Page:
UNLV swimming coach Jim Reitz hasn’t taken attendance at practice in 20 years. He trusts that the young men and women under his tutelage are self-driven enough to want to get faster in the pool, but hopes they’re also self-disciplined enough to know when they need to back off.
“Kids stay up till 2 studying, come to a 6 a.m. practice, which we have three days a week, and then five days later they’re sick, so they should have taken it off,” he says. “The problem isn’t getting in shape; the problem is keeping from getting hurt.”
After 33 years coaching UNLV’s swimmers, perhaps Reitz will start following his own advice. After returning to Las Vegas from the NCAA Men’s Swimming and Diving Championships in late March, Reitz, 62, checked into the hospital the next day with double pneumonia and a partially collapsed lung. It was the first Sunday he had taken off since September.
“I just got beat up and run down,” he says. “I’ve gotta know when to walk out the door.”
Reitz’s commitment to his work has been reflected by his swimmers’ success. This season, he was named Mountain Pacific Sports Federation Men’s Coach of the Year (the 14th time he has been named his conference’s top coach) after leading that Rebel squad to its eighth conference title in nine years, a top-25 ranking and a top-30 finish at the NCAA meet, adding to an impressive list of accomplishments.
Reitz has developed numerous swimmers at UNLV who have become All-Americans or Olympians. He has never traveled outside North America, but his roster this year featured athletes from Brazil, France, Hungary, Italy, Russia and Sweden. Reitz spends much of his time scouring recruiting websites and checking results from swim meets around the world, looking for swimmers with a long stroke and a good kick, although the Internet has made it tougher for him to find untapped talent. “Social media has opened the entire world up to recruiting that I had an edge on 10 years ago,” he says.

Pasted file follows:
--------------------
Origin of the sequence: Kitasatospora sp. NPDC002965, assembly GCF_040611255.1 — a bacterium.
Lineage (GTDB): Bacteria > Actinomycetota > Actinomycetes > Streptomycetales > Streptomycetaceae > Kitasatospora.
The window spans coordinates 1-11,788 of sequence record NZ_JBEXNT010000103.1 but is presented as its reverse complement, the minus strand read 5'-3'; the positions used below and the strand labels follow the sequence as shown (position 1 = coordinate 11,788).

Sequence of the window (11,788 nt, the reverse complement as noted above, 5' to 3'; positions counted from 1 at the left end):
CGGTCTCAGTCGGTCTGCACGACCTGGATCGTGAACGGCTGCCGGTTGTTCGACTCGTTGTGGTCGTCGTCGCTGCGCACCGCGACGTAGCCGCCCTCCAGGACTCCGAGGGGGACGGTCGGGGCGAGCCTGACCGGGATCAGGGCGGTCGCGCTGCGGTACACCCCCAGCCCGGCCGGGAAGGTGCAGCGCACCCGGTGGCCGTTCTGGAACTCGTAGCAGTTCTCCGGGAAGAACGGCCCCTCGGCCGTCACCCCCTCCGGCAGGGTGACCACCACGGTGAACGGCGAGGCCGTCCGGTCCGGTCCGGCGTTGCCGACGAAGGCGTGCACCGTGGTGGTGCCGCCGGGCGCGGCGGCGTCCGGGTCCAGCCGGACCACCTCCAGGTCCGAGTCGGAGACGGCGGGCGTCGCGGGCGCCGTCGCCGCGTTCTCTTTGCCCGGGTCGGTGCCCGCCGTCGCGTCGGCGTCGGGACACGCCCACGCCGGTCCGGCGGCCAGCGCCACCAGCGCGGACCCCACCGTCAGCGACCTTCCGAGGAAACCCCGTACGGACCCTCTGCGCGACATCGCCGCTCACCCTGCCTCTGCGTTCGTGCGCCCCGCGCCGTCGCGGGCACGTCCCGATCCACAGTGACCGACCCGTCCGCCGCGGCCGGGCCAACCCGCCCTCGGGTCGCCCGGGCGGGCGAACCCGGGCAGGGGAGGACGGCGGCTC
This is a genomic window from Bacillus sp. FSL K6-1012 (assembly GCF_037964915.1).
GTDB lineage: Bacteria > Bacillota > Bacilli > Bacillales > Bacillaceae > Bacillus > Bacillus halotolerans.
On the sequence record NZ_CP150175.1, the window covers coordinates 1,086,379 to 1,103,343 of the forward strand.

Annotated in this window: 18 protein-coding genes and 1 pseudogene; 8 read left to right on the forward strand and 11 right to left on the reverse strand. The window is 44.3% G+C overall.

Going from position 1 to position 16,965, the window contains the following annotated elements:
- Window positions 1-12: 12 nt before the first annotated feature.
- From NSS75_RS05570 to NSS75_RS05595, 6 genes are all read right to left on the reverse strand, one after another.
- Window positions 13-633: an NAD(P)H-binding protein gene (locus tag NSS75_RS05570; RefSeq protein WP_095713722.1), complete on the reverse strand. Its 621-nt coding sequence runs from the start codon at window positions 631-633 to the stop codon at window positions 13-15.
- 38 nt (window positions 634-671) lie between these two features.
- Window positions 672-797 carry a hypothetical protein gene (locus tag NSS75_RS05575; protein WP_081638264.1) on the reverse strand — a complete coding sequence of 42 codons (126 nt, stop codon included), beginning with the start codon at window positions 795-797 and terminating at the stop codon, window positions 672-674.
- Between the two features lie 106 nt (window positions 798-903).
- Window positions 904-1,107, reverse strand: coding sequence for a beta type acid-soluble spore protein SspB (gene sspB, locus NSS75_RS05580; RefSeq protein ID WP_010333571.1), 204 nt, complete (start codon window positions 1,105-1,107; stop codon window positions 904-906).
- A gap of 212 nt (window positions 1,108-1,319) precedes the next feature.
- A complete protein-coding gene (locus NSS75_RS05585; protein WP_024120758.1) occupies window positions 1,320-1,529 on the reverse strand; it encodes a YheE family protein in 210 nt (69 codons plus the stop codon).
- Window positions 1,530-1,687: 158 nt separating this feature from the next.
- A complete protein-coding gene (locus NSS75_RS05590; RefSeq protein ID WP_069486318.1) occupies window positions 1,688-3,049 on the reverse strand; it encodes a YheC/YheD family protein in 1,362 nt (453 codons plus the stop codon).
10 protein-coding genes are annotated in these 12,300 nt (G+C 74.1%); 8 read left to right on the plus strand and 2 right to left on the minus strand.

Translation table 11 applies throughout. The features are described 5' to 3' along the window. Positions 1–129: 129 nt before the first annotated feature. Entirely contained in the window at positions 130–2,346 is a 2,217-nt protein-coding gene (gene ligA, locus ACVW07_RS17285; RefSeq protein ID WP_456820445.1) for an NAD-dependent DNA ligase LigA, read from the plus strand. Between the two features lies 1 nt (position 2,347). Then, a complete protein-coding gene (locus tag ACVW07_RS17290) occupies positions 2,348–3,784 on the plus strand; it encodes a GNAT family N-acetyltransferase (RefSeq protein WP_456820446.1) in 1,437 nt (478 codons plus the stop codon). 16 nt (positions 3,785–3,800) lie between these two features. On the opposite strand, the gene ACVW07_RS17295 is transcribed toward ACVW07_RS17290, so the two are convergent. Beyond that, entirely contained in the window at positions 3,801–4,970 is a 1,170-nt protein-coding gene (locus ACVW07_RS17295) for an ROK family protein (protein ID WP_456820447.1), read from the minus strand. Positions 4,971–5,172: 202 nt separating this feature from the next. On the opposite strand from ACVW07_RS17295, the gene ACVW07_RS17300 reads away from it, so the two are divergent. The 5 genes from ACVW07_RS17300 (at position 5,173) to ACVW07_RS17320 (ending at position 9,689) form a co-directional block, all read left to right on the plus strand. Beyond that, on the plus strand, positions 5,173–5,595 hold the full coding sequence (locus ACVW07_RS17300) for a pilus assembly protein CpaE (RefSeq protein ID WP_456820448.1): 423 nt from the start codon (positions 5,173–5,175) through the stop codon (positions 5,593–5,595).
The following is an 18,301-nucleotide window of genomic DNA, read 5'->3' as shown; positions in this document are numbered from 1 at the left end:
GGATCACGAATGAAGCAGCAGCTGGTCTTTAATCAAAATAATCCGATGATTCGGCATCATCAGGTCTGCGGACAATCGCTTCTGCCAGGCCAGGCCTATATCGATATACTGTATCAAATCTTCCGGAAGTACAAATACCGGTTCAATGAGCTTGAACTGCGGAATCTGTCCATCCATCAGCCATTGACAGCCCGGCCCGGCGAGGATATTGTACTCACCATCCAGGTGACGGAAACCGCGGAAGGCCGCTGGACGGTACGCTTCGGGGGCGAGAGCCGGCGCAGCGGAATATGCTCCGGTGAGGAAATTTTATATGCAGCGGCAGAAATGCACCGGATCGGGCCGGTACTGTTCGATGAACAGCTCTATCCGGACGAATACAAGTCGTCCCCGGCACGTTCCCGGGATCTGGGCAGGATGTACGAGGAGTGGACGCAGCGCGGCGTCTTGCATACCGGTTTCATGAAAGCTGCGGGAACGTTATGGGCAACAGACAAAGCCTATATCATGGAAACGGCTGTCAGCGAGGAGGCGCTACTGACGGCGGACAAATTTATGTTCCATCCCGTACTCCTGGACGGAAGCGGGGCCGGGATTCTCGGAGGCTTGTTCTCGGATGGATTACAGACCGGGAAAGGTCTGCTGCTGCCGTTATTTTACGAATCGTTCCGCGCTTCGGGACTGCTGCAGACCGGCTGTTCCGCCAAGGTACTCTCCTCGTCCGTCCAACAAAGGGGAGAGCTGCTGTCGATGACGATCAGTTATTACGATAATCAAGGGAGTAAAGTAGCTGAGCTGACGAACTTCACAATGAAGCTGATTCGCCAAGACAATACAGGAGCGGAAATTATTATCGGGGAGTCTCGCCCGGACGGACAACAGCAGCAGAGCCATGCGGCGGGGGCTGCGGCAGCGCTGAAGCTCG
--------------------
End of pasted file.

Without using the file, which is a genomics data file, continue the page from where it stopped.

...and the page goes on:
When Reitz took over at UNLV in the fall of 1980, there was no men’s team (he restarted it in 1981), and the women’s squad had just seven swimmers. This past season, there were 22 men and 23 women on UNLV’s roster. NCAA rules allow men’s swimming programs 9.9 full scholarships and women’s teams 14 full scholarships, and Reitz’s operating budget was about $15,000 per program last year—the smallest per-capita budget of any UNLV athletic program—so he has had to be especially prudent in evaluating talent. “When I got here, we didn’t have enough money, literally, to buy suits,” he says.
Despite the financial constraints he faces, Reitz has never sent out a résumé for another job during his decades at UNLV.
“It’s a very real problem for coaches of nonrevenue sports to end up bitter, especially in my sport, if you look around the country,” he says. “It’s easy to get bitter worrying about what we don’t have, so you just try to guard against that and be thankful for what we have.”